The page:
The Scapegoat Review

Same face, different man, new life.
John Standing is just about to take a holiday that he will never forget

This wonderfully compelling drama, based on the classic tale from Daphne Du Maurier, is a shining example of how good ITV drama can be. Absorbing from the first ten minutes, I was completely hooked by the time the switch had taken place and even though deep down I knew the eventual outcome of the tale, the journey was just as thrilling as the destination.

It is 1952 and John Standing (Matthew Rhys), a polite and gentle teacher, is being swept out of his teaching post to make way for new subjects and new staff. With no family or ties he decided to take a walking holiday to clear out the cobwebs and ponder on what to do next with his life; stopping into a pub on his way to catch the train he was mistaken for another gentleman and he soon found out why, a man in the pub looked identical and the pair began drinking together. John’s doppelganger, the refined cad, Johnny Spence (also Matthew Rhys) was fascinated by the likeness between the two men and both missing their trains, the pair drank late into the night with Johnny discussing his problematic family.

John awoke the next morning, hungover and with the realisation that Johnny had stolen his clothes and left his own, disappearing into the ether, leaving John to deal with his family. Despite his protestations that he wasn’t who they thought he was, it didn’t seem to matter to his family who were cross that he hadn’t contacted them the night before, their only concern a contract that he was supposed to have negotiated. Not having any clue, John said that he had signed the contract and everyone seemed pleased, little did he know that he had been made scapegoat of the title. He later found that Johnny’s family owned a glass factory reliant on the contract he was supposed to sign, he was sleeping with his brother’s (Sherlock’s Andrew Scott) wife Nina (Sheridan Smith) as well as having a mistress, Bela (Sylvie Testud), in town. With little interest in his wife Frances (Alice Orr-Ewing) other than to provide a male heir or die, leaving a generous inheritance, Johnny seemed to be a ruthless cad. Womanising Johnny had also managed to wreck his sister Blanche’s (Jodhi May) life and they all lived in a huge mansion with their mother (Eileen Atkins) who never left her bed and relied upon morphine.

Setting about to right all of the wrongs, John dives into his new role and tries to bring the family together again, Johnny’s daughter and wife seem to be aware there is a change but seem reluctant to admit it. As John is taken into the hearts of Johnny’s family and all seems to be coming together, Johnny returns under the cover of night to steal his mother’s morphine and put an end to the life of his wife while John is enjoying some brotherly bonding with Paul. Now that Johnny is back, will John readily give up his new-found family and to what lengths will Johnny go to resume his place in the house?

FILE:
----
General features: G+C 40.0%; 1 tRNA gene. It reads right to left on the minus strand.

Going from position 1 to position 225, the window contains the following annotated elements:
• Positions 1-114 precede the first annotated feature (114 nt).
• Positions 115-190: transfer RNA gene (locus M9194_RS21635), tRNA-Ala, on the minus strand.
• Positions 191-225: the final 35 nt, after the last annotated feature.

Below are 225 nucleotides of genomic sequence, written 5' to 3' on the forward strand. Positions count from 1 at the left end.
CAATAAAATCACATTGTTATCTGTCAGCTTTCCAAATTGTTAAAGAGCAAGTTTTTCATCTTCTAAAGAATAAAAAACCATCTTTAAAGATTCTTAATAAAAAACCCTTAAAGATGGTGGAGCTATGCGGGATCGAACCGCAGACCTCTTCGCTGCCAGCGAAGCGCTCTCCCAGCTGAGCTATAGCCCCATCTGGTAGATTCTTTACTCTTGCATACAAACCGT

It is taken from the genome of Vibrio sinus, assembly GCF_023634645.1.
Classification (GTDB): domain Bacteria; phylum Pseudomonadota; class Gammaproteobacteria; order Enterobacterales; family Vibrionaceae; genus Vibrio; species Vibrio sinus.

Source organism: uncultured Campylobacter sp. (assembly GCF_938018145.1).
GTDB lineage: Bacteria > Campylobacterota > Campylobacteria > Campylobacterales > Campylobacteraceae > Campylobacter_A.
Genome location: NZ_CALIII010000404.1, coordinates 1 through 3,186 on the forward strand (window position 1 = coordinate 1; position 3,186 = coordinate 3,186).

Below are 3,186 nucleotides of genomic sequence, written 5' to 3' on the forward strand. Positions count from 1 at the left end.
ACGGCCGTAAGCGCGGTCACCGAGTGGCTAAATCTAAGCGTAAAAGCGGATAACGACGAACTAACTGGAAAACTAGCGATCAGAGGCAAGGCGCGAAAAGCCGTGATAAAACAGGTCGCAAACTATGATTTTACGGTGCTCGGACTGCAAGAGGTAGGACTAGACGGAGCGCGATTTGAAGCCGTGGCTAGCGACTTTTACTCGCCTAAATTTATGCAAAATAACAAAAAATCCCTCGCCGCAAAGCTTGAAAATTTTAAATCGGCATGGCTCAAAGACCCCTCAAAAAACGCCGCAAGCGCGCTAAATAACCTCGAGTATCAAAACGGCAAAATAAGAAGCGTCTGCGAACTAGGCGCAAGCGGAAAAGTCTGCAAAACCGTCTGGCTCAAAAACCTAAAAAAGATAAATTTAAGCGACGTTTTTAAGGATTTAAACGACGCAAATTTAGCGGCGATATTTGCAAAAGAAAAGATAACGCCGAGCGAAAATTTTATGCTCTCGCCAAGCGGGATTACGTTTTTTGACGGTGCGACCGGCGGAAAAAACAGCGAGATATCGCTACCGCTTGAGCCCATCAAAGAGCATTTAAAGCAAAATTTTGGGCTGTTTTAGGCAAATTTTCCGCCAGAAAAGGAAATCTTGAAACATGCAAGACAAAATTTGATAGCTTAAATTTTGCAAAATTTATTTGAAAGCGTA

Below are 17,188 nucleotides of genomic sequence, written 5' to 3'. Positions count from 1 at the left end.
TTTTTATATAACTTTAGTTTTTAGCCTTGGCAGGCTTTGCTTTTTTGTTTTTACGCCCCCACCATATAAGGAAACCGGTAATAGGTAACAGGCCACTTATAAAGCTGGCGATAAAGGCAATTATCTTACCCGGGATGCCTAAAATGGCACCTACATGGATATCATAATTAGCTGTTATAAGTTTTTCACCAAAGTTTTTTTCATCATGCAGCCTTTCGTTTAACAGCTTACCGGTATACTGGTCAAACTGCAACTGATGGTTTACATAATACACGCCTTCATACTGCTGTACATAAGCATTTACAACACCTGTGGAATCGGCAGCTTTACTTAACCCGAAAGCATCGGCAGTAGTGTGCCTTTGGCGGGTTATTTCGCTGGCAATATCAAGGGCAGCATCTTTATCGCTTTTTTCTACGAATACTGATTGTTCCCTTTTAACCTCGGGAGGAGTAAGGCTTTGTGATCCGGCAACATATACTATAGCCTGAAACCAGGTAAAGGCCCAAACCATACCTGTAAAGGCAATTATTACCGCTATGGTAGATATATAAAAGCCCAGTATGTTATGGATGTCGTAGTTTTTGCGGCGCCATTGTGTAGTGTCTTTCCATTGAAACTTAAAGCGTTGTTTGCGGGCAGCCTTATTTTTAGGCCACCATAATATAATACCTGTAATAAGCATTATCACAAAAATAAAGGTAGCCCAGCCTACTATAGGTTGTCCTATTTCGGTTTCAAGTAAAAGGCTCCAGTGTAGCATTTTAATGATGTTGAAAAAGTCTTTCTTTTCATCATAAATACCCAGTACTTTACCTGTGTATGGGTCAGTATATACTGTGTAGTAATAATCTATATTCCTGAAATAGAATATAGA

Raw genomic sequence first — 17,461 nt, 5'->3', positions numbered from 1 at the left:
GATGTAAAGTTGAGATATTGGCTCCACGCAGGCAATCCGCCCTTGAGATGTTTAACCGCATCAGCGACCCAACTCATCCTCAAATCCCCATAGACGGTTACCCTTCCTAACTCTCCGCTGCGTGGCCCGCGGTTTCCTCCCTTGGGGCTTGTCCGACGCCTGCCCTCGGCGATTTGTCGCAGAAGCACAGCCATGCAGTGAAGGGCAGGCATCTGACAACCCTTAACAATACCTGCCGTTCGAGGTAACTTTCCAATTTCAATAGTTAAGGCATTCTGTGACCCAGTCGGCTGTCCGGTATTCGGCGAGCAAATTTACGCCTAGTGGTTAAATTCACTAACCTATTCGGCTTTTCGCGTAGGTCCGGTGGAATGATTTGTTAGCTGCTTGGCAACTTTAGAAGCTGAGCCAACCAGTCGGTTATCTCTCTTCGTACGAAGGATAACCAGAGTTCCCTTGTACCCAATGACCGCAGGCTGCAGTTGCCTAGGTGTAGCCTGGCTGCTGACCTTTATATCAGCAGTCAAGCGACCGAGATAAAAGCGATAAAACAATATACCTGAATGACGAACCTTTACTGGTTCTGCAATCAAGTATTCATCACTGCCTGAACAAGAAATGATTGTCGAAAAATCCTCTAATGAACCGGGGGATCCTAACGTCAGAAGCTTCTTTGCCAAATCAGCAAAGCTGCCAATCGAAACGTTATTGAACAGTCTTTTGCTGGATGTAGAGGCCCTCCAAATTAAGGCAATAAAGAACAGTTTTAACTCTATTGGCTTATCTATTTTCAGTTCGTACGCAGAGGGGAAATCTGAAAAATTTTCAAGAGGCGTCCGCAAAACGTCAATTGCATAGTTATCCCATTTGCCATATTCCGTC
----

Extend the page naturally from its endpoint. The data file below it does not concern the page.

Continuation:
There is so much to this story that this short synopsis barely does it justice and it is definitely worth seeking out the drama to enjoy yourself. If you can ignore the nagging feeling that it surely wouldn’t be that easy to slide into the role in another family then you have a fascinating story of swapped lives, the tussle between good and evil and the question of how far a good man will go to prevent bad seeping into the lives of those he has come to love.

With the events all taking place during the coronation of Queen Elizabeth II, the changing times are reflected in the storyline and it is the perfect backdrop to the life swapping drama.

With Matthew Rhys playing the two main characters to perfection, his versatility as an actor really comes through; a wicked glint in the eye for Johnny and the tender concern of John. Andrew Scott plays Paul, craving his brother’s approval and with Sheridan Smith in the role of naughty Nina, his wife, the pair have a good rapport that shows brilliantly. The performances and the story were outstanding, leading to a complete triumph overall. Definitely a drama not to be missed and worth seeking out if you can.